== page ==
Most business schools are filled with classes that cover almost every aspect of the field, but few teach students how to relate to diversity in the workplace. Even fewer use comedy as a method of choice. But Serious Comedy and Social Justice, a course taught by Ken Weidner, Ph.D., assistant professor of management, does just that.

Comedy has at times been an effective method of raising awareness of race and class issues. For example, Richard Pryor, whom Weidner’s students discuss in class, used humor to change his audiences’ perceptions of race.

The first-year seminar course is offered through the leadership, ethics and organizational sustainability (LEO) major and satisfies the General Education Program Diversity/Global/Non-Western requirement.

“We look at the LEO major as a choice for people who seek skills to help them make a difference,” says

Weidner. “The things we’re learning about relate to the social impacts of business.”

Weidner suggested the course after a call was made for faculty to send proposals for new first-year seminar courses because he saw a need to explore the role organizations play in perpetuating social injustice, and he also wanted to address how these organizations can effectively advance social change.

The class was first offered in the fall of 2012. Weidner’s course description notes that recent research has shown that comedy is more salient to how young men view themselves than music, sports and personal style. The New York Times recently reported on a survey conducted by Comedy Central in which they questioned men on the importance of comedy. Of the men surveyed, 88 percent said their sense of humor was crucial to their self-definition, and 74 percent checked the box, “Funny people are more popular.”

Weidner used clips from films and television, books and a course-required Netflix account to create the curriculum for the class.

Two students of color — both women — enrolled in LEO 150 in the fall. Ayana Tabourn ’16 says she was surprised by her classmates’ reception to the material where race was concerned.

“We watched video clips about race, class and gender that were eye-opening,” says Tabourn, who also says she learned more about herself through the experience. “As a minority, I thought I understood what it was like for other people to be discriminated against. The class was interesting. It made you think less about yourself and more about other people in the world. It made the issues discussed real.”

But that didn’t mean there weren’t uncomfortable conversations and videos. Liz Wardach ’16 says that Weidner’s class ruined her, “but in the best way,” she says. “As a white middle class female student, it made me feel uncomfortable at times because I felt guilty.” Wardach says that the class taught her to look at racial issues differently. “Professor Weidner says that the point is not to feel badly about who you are, but to notice discrimination and be sensitive to differences and move past them toward a common goal.”

The course began with an introduction to social justice and to what Weidner terms “serious comedy.” The main body of the course covered justice issues as they relate to economics, gender, sexuality and race. The last segment of the class explored how people can work toward social justice; afterwards, students present their final research projects.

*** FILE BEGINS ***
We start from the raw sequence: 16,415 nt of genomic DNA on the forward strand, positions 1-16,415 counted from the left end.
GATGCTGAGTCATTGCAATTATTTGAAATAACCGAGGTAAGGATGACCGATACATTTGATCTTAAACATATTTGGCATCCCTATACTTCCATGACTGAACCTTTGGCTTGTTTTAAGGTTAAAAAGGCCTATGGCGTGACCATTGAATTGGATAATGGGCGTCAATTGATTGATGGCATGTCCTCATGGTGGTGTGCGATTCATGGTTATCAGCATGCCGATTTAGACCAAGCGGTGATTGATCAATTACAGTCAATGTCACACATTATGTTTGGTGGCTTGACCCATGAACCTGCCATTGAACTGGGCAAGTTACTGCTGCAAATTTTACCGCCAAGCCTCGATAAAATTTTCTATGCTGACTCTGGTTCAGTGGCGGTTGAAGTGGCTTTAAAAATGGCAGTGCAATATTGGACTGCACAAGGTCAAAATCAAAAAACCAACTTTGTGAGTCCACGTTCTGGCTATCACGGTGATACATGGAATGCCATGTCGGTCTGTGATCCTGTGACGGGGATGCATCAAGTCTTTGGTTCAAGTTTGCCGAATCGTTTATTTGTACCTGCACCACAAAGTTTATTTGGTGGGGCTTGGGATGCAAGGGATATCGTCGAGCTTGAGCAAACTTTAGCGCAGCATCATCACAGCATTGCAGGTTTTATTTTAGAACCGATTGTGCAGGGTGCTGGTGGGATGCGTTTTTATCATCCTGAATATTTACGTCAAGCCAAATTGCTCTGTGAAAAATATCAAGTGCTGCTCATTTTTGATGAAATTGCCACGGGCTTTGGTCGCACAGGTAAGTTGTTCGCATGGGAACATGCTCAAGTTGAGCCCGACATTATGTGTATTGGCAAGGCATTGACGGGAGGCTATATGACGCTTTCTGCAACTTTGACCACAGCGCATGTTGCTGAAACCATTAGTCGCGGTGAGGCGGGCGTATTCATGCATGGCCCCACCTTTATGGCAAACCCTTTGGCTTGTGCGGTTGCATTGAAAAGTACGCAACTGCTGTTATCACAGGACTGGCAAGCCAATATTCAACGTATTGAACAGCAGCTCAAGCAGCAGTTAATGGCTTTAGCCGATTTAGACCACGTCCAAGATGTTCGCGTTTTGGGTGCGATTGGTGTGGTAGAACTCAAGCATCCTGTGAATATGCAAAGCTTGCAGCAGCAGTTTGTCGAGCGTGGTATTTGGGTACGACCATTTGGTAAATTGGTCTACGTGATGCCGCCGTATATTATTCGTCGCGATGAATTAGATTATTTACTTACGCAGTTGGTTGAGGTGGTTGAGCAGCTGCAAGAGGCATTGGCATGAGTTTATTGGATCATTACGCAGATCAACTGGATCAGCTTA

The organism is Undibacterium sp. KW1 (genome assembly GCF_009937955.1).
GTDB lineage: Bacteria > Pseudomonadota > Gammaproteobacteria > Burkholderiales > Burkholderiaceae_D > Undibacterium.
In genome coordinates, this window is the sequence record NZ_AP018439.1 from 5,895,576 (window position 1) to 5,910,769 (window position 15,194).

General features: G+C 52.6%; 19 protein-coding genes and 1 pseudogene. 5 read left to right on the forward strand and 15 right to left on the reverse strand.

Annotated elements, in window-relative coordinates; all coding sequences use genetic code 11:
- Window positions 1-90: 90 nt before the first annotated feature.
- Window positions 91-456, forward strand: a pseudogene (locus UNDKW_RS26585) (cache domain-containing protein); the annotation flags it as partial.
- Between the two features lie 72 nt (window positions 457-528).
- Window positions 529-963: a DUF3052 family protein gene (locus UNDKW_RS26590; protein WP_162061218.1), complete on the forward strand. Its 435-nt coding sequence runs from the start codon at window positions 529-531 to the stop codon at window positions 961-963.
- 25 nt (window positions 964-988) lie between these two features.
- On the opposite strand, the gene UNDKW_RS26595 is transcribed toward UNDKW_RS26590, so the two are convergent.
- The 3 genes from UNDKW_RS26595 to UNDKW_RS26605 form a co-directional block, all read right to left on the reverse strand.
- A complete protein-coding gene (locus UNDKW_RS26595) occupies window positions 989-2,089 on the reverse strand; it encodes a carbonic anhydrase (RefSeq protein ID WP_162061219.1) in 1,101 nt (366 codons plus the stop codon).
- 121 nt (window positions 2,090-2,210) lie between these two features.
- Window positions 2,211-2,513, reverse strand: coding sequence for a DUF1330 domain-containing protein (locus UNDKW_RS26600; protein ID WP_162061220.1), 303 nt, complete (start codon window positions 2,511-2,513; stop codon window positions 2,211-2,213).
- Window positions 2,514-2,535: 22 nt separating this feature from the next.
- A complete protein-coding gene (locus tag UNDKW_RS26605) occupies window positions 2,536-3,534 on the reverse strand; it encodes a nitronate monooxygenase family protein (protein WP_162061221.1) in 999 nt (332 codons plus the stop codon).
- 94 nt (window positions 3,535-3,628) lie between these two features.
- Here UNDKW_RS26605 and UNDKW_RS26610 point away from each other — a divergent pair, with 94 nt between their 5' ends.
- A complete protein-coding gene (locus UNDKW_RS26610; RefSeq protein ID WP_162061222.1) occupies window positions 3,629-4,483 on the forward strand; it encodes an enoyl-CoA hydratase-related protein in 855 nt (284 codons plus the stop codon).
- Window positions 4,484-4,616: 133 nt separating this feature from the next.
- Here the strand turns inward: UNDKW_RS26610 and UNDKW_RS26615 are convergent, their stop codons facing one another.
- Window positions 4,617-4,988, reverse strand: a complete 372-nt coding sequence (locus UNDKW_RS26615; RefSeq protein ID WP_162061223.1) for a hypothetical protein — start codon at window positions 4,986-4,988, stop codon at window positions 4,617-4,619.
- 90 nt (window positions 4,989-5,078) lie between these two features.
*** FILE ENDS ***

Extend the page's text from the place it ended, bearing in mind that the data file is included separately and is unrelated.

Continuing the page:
Weidner says the most controversial material was saved for the last half of class.

“I was kind of prepared for it,” Tabourn says of the awkwardness surrounding the race element. “I went to a high school where I was one of the only minorities, so I was prepared for the uncomfortable feelings. But our discussions had a comedic element to them, and once everyone was laughing, it made things easier.”

Texts included works by W.E.B. DuBois, and case studies on Dred Scott, Jim Crow and Plessy v. Ferguson — the landmark case that started discrimination under the separate, but equal, ruling.

Among the videos, students watched everything from “The Daily Show,” “South Park” and “The Chappelle Show,” to “The Office.”

When asked about the sensitivity of some of the course content, Weidner mentioned “C.S.A.: The Confederate States of America.” The mockumentary/satire was released in 2004 and presents an alternate reality, where the Confederacy won the Civil War and slaves were not freed.

“The students said they hadn’t really thought about what would have happened if the outcome of the Civil War had been different, much like we don’t think about how the world would be different if historical events such as the War of 1812, World War I or World War II had ended differently,” says Weidner. “The film also examines the extent to which racism persists to the present day, despite the Union winning the war and slavery being abolished.”

Weidner’s students were invested in the coursework.

“I feel like we covered everything,” Shane Kensil ’16 says. “I am very glad I took the class, though there was a lot of work, more than I expected. There’s a lot of writing, and reading, but it helps with understanding the material.”

Students’ final projects had to encompass one or more of the topics discussed in class. Taboun’s project focused on racism in the media. “I researched movies and how they have a racist past,” she says. “I focused on ‘Dumbo’ and how the crows were an African-American stereotype. I also did recent token characters and used examples of token blacks — like on ‘South Park.’”

Kensil’s project focused on the negative implications of the word retard. “I’m very sensitive to the word,” Kensil, whose sister has Down syndrome.

As diversity becomes increasingly valued in the workplace, Weidner’s class prepares these future business professionals to deal with people’s differences in ways that respect all parties.